MPs to examine the impact of the pandemic on UK’s night economy
MPs are to launch a report examining how the long-lasting effect of the COVID-19 pandemic will harm the UK night industry.
The investigation is at the peril of recently formed group All-Party Parliamentary Group for the Night-Time Economy. MPs formed the group in the wake of officials pleading with the government to provide additional nightclubs with financial support. Around three quarter’s of clubs are currently fighting for their future. As the UK enters yet another lockdown, there is no date when these venues will manage to open their doors again and how many will still exist when this day comes looks even more uncertain. The report will be conducted this month before being released in February.
The APPG Chair, Jeff Smith MP, commented: “As we move now into a third national lockdown, there has never been a more important time for government to address the urgent needs of night time economy businesses, their supply chains and those that rely on them for employment.”
Smith added: “Despite playing such a vital role in our local communities and UK economy, nightlife businesses have been repeatedly overlooked by the government, and we are determined to ensure that the specific challenges facing the sector are addressed. This inquiry will be a vital first step in our work.”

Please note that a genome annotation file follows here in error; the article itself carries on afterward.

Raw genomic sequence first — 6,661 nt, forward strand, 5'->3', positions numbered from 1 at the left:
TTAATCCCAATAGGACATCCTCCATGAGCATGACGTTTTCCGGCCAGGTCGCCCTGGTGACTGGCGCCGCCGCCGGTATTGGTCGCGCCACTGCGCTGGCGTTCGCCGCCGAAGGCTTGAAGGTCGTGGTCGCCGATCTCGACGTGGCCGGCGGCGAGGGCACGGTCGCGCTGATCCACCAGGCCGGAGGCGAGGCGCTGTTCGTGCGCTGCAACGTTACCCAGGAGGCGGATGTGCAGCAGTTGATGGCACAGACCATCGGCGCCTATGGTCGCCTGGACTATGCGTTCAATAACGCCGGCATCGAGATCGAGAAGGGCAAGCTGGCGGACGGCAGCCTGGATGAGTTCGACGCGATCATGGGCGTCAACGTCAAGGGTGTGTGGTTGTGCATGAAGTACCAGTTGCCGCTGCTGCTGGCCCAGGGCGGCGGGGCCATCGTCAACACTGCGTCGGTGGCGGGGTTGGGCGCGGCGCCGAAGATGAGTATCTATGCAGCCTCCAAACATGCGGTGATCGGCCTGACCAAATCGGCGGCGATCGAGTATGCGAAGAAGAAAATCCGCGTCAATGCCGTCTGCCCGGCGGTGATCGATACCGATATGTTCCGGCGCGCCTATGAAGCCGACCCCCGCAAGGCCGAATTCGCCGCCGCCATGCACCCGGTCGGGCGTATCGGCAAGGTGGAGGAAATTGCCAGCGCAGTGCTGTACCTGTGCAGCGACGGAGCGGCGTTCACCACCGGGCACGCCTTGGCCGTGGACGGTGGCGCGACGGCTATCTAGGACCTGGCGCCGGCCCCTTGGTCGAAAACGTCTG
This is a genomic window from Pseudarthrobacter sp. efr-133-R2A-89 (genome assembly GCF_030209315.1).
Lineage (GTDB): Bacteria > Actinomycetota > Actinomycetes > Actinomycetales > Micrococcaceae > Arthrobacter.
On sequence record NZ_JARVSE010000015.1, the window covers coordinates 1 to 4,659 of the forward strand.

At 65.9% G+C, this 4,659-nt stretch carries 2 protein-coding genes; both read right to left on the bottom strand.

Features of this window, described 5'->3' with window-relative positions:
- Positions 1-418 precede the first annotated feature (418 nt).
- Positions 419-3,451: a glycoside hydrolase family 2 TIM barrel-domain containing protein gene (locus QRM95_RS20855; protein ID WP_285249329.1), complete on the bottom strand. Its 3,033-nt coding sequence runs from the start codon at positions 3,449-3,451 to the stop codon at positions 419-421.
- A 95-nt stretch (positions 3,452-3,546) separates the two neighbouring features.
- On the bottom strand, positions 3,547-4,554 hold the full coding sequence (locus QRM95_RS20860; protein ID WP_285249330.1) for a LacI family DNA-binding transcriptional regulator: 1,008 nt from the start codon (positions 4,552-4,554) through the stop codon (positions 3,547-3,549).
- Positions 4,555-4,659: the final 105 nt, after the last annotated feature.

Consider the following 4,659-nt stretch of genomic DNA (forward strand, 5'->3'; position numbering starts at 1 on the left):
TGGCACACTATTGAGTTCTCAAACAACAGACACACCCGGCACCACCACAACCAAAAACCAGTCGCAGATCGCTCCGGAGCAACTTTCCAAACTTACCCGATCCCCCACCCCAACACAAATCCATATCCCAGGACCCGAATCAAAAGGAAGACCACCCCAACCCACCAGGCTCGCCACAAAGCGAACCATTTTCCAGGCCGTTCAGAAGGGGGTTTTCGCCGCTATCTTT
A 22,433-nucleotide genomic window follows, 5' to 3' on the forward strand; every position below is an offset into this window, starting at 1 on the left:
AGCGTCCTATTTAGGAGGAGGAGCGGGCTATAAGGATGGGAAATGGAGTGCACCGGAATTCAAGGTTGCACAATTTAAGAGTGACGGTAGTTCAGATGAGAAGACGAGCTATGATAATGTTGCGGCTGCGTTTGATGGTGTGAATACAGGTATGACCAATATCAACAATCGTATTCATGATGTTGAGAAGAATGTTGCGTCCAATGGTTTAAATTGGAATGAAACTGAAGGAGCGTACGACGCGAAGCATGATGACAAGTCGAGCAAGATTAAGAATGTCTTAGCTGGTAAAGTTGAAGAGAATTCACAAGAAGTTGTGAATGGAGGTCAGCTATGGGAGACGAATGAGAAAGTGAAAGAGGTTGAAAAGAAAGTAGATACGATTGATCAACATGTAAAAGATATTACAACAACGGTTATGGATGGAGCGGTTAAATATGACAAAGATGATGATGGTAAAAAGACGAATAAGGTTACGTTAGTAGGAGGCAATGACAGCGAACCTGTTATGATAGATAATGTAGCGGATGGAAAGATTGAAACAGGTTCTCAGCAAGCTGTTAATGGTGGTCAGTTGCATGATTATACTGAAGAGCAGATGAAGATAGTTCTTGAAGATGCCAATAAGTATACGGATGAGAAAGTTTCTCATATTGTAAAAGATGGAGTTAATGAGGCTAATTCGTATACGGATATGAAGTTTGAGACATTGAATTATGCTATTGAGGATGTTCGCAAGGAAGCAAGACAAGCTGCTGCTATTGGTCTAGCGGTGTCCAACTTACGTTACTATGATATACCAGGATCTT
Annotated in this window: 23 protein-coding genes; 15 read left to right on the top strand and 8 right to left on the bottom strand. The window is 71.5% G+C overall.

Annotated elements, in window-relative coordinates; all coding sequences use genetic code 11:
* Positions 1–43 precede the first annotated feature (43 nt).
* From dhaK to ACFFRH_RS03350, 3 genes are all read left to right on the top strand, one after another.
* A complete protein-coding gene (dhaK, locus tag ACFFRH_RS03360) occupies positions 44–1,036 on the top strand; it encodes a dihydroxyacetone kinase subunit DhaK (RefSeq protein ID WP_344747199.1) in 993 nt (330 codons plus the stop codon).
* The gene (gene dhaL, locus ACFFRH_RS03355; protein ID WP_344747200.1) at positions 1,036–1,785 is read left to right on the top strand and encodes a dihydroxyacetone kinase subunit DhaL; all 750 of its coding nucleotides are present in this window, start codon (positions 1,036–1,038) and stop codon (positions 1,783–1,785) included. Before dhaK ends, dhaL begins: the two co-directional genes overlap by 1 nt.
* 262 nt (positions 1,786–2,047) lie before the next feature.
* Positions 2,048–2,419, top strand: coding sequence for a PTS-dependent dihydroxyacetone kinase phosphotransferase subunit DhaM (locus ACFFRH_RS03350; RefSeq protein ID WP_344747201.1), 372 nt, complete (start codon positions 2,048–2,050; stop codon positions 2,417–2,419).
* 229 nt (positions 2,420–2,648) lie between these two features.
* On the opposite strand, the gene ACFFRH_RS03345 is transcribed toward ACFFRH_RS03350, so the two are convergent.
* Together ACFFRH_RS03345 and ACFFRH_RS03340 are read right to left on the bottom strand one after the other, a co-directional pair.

Michael Kill, CEO of the Night-Time Industries Association, added: “Since March, we have seen the night-time sector berated, scapegoated and even blamed for rising infections. Our sector has slipped through the cracks of insufficient support packages and borne the brunt of ever-changing and inconsistent restrictions. We urge all those who work in the night-time economy, or simply enjoy a night out, to take part in the APPG survey to help policymakers understand the importance of our vital sector.”
Kill also revealed to NME that the NTIA were in discussions with the government about both future funding and how they can one day reopen safely. “We are still on course to lose three-quarters of the workforce from night time economy venues, and that’s certain if the government comes back with more tiered restrictions like we had before,” Kill said.
“Our biggest concern at the moment is nightclubs becoming systematically extinct by the government’s ignorance and lack of narrative around the night time economy. That becomes a cultural issue and an economic issue.”